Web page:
This makes me more of a designer.

And now things have started falling into place, from graduating as a civil engineer from IIT Roorkee to taking a leap of faith in design and deciding to follow my passion to give this world better usability, a better experience.

Avish Vijaivergiya
Delegate, YIC IIT Delhi 2019

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Press Release: The 10th Edition of Young India Challenge 2019 at IIT Delhi

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The 10th Young India Challenge (YIC) was organised by Human Circle on 12th and 13th October at IIT Delhi. The event was focussed on #DoWhatYouLove with a theme of  ‘Sustainable Living’. Approximately 500 students, young professionals and entrepreneurs from more than 75 cities participated at YIC to find solutions for the challenges we face in India regarding. People worked in teams to work on UN Sustainable Development Goals 12 and 13, that is, Responsible Consumption & Production and Climate Action respectively.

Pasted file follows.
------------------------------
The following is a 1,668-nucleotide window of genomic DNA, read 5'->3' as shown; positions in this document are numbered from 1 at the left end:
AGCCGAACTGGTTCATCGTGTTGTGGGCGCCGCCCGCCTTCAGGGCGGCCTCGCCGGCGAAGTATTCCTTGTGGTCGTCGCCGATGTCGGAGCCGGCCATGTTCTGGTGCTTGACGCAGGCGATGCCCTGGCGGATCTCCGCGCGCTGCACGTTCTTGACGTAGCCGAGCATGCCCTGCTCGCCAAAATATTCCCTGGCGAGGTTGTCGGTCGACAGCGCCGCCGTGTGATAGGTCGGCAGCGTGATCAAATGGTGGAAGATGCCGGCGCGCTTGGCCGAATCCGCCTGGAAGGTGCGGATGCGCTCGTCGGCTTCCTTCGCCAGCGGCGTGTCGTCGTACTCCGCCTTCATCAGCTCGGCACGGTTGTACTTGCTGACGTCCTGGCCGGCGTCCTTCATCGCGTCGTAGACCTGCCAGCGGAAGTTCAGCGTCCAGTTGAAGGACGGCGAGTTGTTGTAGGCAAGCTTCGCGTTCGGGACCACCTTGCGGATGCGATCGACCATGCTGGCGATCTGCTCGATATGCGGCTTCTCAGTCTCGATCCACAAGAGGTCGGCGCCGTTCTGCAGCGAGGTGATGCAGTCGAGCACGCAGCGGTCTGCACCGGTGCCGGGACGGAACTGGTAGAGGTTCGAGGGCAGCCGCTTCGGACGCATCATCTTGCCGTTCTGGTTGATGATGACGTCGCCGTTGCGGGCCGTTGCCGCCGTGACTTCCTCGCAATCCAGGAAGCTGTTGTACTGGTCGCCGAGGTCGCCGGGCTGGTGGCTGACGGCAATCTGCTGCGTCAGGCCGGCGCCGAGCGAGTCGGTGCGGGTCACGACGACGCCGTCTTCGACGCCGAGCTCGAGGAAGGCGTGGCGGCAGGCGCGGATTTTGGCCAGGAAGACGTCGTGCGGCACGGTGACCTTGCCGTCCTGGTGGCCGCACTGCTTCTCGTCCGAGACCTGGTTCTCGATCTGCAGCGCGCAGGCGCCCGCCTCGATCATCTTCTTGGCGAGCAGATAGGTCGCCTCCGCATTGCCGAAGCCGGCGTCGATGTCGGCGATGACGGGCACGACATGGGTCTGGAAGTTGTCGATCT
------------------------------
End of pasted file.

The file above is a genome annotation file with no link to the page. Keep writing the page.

The first day started of with some icebreaker games with the delegates and a ‘Welcome to the #DoWhatYouLove Movement’ keynote address by Kamal Seth (Founder & Chief Happiness Officer and Co-creator, YIC) with a thumping introduction and set the already pumped up energy even higher!! 400 jovial faces from all regions of India were greeted with some of the historic YIC rituals, like the ‘Collectective Ovation’. A tribute to the nation with a vitalizing Vande Mataram slowly compounded the high spirits with a constructive seriousness of the cause of Sustainable Living. The delegates raised their Reusable Bamboo Mugs, pledged to be a #SustainabilityWarrior and to fight the climate crisis faced by our nation and the world at large. Kamal also asked the young mins a promise to use their reusable mugs to the point it gets withered.